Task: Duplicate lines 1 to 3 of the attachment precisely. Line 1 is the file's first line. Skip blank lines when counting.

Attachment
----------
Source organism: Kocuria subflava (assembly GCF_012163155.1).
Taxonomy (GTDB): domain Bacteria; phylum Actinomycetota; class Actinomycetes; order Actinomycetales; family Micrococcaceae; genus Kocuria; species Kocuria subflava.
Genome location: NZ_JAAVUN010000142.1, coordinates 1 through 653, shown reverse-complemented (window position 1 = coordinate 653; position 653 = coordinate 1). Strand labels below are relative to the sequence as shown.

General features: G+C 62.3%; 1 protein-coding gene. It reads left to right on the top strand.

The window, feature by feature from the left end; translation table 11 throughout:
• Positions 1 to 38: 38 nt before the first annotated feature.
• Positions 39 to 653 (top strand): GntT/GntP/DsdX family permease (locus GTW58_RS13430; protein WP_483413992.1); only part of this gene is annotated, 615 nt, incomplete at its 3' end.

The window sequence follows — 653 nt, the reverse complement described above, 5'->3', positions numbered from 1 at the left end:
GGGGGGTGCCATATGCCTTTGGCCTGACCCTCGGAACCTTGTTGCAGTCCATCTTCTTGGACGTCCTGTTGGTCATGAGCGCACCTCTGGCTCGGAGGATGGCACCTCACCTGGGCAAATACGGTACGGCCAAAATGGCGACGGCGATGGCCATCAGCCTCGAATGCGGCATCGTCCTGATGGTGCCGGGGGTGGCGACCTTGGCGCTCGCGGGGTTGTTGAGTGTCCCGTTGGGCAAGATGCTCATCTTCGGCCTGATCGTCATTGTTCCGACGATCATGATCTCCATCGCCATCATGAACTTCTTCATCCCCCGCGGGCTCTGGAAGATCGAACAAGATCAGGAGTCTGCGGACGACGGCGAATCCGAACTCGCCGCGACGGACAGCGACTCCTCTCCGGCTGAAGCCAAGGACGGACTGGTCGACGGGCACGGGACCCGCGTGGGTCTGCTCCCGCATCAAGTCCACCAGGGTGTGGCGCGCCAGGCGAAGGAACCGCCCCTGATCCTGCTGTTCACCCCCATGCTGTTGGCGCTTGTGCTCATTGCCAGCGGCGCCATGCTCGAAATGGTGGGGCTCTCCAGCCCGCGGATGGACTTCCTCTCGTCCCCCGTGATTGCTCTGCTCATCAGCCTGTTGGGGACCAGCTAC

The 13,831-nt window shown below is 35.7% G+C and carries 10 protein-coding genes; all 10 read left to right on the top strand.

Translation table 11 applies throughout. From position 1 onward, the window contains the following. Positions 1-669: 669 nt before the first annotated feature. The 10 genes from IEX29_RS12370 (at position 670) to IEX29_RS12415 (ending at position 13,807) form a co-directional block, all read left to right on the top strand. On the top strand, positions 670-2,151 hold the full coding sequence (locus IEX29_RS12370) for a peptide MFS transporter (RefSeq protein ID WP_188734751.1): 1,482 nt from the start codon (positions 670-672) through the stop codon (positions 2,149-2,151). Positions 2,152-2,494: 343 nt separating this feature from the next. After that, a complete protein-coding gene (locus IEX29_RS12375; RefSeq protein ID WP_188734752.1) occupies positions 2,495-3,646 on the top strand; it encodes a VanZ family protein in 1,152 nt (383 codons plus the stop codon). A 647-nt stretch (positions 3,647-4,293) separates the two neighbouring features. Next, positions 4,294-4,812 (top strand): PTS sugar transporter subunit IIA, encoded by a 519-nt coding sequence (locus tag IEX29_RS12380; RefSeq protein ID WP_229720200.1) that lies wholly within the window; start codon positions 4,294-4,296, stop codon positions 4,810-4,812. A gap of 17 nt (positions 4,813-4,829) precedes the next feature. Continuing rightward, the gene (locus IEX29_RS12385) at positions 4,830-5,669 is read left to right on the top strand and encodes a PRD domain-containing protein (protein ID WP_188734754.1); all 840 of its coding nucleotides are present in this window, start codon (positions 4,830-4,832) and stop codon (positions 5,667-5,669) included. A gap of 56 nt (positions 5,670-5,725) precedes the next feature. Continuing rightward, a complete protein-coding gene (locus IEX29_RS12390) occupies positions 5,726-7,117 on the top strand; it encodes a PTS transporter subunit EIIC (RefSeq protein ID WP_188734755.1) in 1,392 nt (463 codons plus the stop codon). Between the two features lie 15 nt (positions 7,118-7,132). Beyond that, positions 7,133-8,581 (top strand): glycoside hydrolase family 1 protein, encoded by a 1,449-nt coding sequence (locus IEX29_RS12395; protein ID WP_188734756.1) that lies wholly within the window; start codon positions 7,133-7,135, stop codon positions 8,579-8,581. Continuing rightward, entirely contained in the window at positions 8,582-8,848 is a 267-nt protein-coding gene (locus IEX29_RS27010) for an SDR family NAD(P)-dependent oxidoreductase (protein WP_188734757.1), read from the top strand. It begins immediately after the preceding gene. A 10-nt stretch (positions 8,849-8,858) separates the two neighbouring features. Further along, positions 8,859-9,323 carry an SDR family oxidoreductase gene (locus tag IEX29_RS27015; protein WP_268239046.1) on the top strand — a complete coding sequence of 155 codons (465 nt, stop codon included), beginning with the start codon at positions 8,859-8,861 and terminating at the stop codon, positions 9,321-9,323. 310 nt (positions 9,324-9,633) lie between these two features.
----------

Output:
Source organism: Kocuria subflava (assembly GCF_012163155.1).
Taxonomy (GTDB): domain Bacteria; phylum Actinomycetota; class Actinomycetes; order Actinomycetales; family Micrococcaceae; genus Kocuria; species Kocuria subflava.
Genome location: NZ_JAAVUN010000142.1, coordinates 1 through 653, shown reverse-complemented (window position 1 = coordinate 653; position 653 = coordinate 1). Strand labels below are relative to the sequence as shown.